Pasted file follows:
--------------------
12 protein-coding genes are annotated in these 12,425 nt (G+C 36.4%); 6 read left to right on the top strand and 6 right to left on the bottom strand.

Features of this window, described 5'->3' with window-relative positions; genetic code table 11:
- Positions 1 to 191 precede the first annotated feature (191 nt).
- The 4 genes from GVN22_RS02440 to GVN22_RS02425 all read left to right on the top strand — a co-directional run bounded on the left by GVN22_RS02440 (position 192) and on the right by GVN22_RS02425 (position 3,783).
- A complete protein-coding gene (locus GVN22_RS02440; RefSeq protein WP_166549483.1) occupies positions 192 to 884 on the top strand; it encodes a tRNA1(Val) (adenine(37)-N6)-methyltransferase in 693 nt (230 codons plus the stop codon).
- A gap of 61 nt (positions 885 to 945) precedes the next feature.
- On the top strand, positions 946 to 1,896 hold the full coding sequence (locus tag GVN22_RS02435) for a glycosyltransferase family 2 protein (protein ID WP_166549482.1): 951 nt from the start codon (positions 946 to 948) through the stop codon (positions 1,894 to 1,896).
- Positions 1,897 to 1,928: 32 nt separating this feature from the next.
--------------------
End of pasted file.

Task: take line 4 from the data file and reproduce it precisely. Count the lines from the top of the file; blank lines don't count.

- The 4 genes from GVN22_RS02440 to GVN22_RS02425 all read left to right on the top strand — a co-directional run bounded on the left by GVN22_RS02440 (position 192) and on the right by GVN22_RS02425 (position 3,783).